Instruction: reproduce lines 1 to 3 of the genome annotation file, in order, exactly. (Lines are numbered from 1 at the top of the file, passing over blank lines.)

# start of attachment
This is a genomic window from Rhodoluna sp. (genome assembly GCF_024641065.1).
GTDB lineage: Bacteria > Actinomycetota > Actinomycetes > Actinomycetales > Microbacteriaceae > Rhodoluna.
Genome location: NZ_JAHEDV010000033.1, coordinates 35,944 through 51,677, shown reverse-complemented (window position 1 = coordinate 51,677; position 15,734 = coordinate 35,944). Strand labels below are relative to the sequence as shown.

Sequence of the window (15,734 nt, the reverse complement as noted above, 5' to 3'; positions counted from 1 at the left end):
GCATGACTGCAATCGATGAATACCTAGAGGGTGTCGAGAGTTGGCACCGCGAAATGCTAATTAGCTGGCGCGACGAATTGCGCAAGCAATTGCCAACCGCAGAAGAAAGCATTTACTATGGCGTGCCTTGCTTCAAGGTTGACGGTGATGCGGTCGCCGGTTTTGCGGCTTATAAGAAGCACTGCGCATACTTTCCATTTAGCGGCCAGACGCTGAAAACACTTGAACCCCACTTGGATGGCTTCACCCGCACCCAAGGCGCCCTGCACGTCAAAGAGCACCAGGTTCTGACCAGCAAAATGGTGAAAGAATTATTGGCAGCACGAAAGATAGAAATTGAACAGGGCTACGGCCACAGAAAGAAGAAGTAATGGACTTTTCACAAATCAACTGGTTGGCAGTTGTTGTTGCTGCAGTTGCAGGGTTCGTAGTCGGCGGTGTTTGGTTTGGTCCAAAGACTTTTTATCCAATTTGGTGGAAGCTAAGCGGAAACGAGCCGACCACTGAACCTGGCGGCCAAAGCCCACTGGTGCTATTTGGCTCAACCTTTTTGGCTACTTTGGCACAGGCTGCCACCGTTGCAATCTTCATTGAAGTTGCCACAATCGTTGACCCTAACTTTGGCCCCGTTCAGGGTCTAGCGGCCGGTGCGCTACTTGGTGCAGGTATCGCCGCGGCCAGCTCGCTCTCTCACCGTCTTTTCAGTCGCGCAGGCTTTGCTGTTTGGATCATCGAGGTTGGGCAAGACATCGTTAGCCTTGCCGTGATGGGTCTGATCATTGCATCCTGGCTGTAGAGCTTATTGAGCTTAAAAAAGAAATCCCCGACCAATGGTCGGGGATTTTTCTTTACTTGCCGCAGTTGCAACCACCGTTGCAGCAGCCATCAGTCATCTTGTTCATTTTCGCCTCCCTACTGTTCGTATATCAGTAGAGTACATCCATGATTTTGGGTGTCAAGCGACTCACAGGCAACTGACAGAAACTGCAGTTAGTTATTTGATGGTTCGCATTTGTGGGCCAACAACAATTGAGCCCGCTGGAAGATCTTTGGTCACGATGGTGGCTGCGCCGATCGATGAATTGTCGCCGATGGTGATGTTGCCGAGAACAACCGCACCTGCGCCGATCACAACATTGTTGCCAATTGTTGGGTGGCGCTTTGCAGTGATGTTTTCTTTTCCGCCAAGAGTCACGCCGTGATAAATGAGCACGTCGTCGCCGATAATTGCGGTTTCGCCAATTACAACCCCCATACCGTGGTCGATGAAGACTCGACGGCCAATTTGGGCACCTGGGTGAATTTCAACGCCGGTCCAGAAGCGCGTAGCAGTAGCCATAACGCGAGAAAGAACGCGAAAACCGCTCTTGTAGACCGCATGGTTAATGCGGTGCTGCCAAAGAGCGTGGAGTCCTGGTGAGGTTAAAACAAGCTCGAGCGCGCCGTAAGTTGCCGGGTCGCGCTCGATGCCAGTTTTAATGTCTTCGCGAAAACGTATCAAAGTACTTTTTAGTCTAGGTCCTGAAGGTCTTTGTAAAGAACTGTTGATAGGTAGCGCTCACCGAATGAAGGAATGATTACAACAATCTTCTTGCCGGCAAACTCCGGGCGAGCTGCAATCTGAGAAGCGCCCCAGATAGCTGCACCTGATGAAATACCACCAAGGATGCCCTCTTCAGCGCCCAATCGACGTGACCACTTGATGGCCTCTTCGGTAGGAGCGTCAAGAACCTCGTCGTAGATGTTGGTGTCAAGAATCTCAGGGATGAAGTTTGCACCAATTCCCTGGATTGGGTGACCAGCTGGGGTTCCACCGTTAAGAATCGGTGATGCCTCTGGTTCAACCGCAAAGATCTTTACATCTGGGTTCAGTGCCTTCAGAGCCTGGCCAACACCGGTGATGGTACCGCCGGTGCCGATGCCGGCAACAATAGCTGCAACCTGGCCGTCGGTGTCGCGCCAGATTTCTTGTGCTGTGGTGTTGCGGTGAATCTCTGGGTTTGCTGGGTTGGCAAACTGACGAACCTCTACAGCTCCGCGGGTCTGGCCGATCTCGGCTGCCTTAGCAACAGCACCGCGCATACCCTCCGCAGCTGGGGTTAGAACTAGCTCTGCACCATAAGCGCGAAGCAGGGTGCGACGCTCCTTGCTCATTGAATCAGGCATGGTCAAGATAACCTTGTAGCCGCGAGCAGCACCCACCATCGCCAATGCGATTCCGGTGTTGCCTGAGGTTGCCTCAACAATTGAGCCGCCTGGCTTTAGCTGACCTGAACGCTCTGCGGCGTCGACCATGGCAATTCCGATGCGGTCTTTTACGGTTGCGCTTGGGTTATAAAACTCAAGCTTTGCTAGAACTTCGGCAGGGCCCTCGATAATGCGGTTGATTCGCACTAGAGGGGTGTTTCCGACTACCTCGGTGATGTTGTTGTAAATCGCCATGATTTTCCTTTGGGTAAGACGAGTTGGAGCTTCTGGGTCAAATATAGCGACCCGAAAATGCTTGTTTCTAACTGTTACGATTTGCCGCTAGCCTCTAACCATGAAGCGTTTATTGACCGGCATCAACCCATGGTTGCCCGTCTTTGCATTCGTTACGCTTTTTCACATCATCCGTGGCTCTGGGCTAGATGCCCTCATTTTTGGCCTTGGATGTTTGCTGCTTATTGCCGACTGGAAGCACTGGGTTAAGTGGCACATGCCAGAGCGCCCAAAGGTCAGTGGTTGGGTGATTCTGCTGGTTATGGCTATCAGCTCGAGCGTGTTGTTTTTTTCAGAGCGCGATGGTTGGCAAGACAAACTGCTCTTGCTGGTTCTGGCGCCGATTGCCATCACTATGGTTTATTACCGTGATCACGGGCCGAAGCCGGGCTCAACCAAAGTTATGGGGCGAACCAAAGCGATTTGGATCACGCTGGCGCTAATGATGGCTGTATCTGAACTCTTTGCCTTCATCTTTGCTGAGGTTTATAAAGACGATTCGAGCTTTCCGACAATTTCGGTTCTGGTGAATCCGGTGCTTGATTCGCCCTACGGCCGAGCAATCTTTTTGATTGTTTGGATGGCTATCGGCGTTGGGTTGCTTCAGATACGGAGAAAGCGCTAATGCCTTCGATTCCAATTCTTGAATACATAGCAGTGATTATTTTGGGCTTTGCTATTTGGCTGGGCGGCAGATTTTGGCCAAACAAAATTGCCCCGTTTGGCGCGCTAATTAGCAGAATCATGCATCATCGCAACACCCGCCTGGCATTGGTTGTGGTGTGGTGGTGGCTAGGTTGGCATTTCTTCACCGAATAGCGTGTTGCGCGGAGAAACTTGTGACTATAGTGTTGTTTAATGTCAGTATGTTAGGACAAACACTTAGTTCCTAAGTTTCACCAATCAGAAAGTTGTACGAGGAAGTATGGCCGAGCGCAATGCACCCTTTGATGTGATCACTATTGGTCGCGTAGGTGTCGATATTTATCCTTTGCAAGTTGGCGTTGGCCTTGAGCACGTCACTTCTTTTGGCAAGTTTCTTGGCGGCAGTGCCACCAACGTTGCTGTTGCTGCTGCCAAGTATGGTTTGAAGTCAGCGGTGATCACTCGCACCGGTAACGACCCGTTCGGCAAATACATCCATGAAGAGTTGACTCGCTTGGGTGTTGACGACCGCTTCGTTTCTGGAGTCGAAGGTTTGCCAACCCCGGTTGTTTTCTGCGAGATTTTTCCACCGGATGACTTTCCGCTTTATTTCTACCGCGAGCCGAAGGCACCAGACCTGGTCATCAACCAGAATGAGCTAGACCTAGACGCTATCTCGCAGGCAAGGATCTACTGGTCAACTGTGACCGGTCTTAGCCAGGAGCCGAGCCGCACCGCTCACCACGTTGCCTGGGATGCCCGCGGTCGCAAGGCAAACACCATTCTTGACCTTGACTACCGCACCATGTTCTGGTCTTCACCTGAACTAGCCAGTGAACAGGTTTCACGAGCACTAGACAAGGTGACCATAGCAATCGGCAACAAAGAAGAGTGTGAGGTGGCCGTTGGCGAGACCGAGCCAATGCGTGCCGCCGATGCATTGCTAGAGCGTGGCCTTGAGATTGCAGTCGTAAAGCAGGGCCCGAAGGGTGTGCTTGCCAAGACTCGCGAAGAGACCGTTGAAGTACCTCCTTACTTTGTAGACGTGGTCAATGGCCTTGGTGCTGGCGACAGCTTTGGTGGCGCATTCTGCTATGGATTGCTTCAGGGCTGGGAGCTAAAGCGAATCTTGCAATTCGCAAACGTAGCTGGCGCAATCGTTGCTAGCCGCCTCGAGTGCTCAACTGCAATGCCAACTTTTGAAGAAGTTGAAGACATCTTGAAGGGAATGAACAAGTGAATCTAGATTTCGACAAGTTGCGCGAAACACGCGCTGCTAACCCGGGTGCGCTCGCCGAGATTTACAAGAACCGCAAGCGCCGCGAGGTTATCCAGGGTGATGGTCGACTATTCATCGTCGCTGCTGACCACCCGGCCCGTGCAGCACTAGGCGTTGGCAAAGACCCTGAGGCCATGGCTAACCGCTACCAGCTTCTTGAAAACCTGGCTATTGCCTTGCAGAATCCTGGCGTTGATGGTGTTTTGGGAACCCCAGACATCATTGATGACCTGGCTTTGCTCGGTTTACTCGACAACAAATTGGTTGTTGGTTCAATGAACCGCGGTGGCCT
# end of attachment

This is a genomic window from Rhodoluna sp. (genome assembly GCF_024641065.1).
GTDB lineage: Bacteria > Actinomycetota > Actinomycetes > Actinomycetales > Microbacteriaceae > Rhodoluna.
Genome location: NZ_JAHEDV010000033.1, coordinates 35,944 through 51,677, shown reverse-complemented (window position 1 = coordinate 51,677; position 15,734 = coordinate 35,944). Strand labels below are relative to the sequence as shown.